Take a moment each day to listen to your body.  Pause, take a deep breath and really listen.  What is your body telling you?  Do you feel tight?  Do you feel the weight of stress on your shoulders?  Do you feel rigid or stuck?  Does it feel like you are almost holding your breath?

Emotions and behaviors go together.  Feel fear, take flight.  Feel angry, put up a fight.  This works great to regulate our emotions when our emotions are justified.  The cycle is complete and we come back to a balance. But, what do we do when we feel an emotion like fear, and there is no threat?

There is a skill you can use when you are feeling distressed, extreme anxiety, sorrow, or pain.  The next time you feel in a highly emotional state, use TIPPs as a way of managing stress, to change your physiology to feel more at ease.

A good way to bring balance and peace to your life is to do daily mindfulness exercises.  If you are not familiar with this, take a look at a three-step summary of the mindfulness exercises that can change your life.

Dialectical Behavior Therapy (DBT) is a great way to help clients cope with different issues.  And, at its core is mindfulness, staying present.  This is where we can stay focused and control our thoughts and feelings.

Often, the children who suffer from ARFID experience a choking sensation from the smells or the feeling of certain foods in their mouths. Vomiting is also not unusual. The experience of these sensations leads to the child avoiding or restricting certain foods. Malnutrition then becomes an issue with this disorder.

Are there some annoying people in your life that just get under your skin?  You get stuck talking to them and leave feeling frustrated or even angry?  They are people you’d just rather not talk to, but can’t avoid.

We all experience trauma to some degree or another in our lives.  But, why do some people experience profound effects on their emotional, physical and spiritual wellbeing?  This can lead to symptoms of anxiety, depression, anger, addiction and chronic pain.  To recover from trauma, we need to understand the triune brain.

Do you remember learning about the brain in science class years ago?  Maybe you observed your teacher dissect the parts of the brain.  The point of that lesson wasn’t to make you squeamish.  It was to help you understand how the brain works so you could understand yourself and how you experience the world.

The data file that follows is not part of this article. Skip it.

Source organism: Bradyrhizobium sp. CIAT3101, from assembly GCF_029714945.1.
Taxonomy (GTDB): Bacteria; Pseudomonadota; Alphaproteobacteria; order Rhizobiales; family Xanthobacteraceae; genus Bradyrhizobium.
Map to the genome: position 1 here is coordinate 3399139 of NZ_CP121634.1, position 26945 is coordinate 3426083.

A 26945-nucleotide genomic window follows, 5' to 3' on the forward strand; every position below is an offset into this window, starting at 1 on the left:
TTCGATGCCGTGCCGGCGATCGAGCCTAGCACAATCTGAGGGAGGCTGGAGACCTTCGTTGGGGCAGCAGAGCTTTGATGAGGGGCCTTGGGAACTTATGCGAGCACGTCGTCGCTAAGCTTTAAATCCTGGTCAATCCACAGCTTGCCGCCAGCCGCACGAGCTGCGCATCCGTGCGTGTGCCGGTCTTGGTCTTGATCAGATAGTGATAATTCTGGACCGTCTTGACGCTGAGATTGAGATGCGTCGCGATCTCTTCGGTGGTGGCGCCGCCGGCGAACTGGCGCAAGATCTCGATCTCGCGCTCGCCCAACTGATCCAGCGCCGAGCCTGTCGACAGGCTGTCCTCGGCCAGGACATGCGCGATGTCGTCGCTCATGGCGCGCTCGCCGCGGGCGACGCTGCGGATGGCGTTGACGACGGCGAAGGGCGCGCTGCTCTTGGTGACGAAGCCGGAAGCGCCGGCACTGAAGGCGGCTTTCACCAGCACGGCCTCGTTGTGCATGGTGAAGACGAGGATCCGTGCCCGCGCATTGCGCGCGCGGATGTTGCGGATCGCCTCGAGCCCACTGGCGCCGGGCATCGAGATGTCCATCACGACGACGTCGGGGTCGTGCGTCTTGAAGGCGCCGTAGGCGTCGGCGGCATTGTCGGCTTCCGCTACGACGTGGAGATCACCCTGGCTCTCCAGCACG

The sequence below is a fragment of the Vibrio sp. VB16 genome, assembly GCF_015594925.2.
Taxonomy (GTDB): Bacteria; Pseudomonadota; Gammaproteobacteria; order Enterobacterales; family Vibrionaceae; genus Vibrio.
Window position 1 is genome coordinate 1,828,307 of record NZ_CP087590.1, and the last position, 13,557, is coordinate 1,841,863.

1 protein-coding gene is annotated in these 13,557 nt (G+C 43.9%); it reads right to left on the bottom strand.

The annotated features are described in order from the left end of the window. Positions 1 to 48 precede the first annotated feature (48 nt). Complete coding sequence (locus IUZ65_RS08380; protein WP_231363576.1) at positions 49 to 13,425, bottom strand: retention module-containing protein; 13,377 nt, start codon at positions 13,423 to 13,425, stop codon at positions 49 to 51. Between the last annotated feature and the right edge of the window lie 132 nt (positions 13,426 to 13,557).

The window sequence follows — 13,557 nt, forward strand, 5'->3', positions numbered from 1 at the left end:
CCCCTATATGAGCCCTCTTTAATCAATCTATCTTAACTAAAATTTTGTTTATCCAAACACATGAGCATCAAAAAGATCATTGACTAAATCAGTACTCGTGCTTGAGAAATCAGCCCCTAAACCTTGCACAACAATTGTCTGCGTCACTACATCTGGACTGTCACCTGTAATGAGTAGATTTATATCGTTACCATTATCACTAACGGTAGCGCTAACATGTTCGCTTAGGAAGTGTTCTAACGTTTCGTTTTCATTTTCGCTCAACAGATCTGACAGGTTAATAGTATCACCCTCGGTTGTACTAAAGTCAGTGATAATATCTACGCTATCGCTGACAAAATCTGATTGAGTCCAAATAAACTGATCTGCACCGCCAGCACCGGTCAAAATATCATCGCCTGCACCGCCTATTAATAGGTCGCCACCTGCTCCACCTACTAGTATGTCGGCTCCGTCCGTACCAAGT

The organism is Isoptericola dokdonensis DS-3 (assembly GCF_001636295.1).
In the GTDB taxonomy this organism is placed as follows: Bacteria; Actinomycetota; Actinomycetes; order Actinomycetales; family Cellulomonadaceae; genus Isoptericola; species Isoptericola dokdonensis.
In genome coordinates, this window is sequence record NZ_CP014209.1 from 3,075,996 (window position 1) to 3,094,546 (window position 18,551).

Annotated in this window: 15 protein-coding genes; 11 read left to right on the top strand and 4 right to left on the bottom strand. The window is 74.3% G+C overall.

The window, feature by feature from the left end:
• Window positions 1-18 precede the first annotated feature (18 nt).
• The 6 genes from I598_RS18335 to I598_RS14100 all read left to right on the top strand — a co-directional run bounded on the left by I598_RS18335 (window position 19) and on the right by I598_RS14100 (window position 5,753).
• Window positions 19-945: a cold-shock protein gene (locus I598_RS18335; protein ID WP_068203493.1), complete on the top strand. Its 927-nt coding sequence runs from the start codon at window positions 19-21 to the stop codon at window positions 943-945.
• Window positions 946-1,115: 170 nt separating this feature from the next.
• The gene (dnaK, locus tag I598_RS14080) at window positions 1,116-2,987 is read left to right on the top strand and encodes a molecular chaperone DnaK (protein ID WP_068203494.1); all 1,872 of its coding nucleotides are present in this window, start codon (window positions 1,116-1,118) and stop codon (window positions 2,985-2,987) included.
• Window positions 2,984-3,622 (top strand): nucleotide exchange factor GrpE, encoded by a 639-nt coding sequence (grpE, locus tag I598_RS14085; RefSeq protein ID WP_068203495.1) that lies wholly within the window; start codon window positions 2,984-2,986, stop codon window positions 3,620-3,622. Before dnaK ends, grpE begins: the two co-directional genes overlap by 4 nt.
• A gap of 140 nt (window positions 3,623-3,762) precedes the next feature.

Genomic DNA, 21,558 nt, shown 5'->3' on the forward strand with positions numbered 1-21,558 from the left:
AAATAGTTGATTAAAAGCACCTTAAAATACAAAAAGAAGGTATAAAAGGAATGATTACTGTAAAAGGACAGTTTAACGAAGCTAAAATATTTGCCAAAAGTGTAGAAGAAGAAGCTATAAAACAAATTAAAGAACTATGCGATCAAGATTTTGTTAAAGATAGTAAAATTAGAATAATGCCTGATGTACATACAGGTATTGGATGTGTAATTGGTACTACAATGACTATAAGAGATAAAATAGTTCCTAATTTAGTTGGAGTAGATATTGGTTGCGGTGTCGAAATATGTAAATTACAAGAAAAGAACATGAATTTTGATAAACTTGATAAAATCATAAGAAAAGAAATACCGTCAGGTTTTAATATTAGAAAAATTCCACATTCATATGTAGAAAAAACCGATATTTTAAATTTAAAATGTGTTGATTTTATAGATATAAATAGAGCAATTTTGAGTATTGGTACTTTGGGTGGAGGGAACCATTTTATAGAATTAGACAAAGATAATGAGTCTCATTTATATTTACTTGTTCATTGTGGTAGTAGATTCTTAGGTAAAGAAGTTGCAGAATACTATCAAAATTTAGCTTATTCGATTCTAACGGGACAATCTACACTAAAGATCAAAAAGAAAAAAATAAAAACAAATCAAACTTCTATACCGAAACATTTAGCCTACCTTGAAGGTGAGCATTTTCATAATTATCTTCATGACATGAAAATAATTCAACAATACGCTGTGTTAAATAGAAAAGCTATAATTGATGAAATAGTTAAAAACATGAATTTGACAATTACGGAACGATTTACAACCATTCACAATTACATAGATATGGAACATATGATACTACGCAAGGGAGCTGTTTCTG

Are your emotions controlling you?  Dialectical Behavioral Therapy (DBT) is a highly effective research-based treatment designed by Dr. Marsha Linehan to help those struggling with eating disorders, substance abuse, depression, anxiety, and trauma to cope with life’s stresses. 

Do you think about gratitude? Gratitude is a powerful emotion for the appreciation of what one has. For some, it may be a healthy baby, a warm, cozy bed, or a good job. We can make lists of the things we are grateful for in our lives. But, why is gratitude so important?

Spring is almost here.  Very soon, the gardens will wake up and those buds that have been waiting all winter long will feel the energy from the sun and begin to bloom.  We will see and smell beautiful flowers everywhere.  It’s such a happy and joyful time.

Many people ask themselves, “Why me? Why did this happen? Why am I like this?”  But, when we answer these questions, we tap into our shame and guilt.  This leads to negative thinking that we are a terrible person.

How’s it going to turn out?  So many of us catastrophize our futures.  We think it’s going to turn out terrible and let our minds go to the negative but, that’s our imagination talking.

Dialectical Behavior Therapy, also known as DBT, helps clients gain skills they can use in stressful moments.  Often times we go let our minds play the “what if” game and it takes us to a negative place.  “What if I don’t get the job?”  And the stressful moment becomes worse just imagining the bad that would come of that.

When you think of Somatic Experiencing Therapy, do you think of some kind of voodoo therapy?  Think you will be touched the whole time?  Well, those are some of the myths about Somatic Experiencing.

I’m going to help you rebalance your day, or give you a tool to rebalance your day, for eating and your blood sugar level. It’s called “Four Questions.”

Bulimia is a medical condition signified by an insatiable desire to keep eating and eating until you gorge yourself, all in a short span of time.

As with any type of disorder or disease, in order to recover from an eating disorder, you first have to admit there is a problem. That can be really, really tough. But you can do it.

Sheri Robenstine of Healthy Futures has a few tips on how to improve your body image and have more fun this summer. First, concentrate on positive thoughts about your body.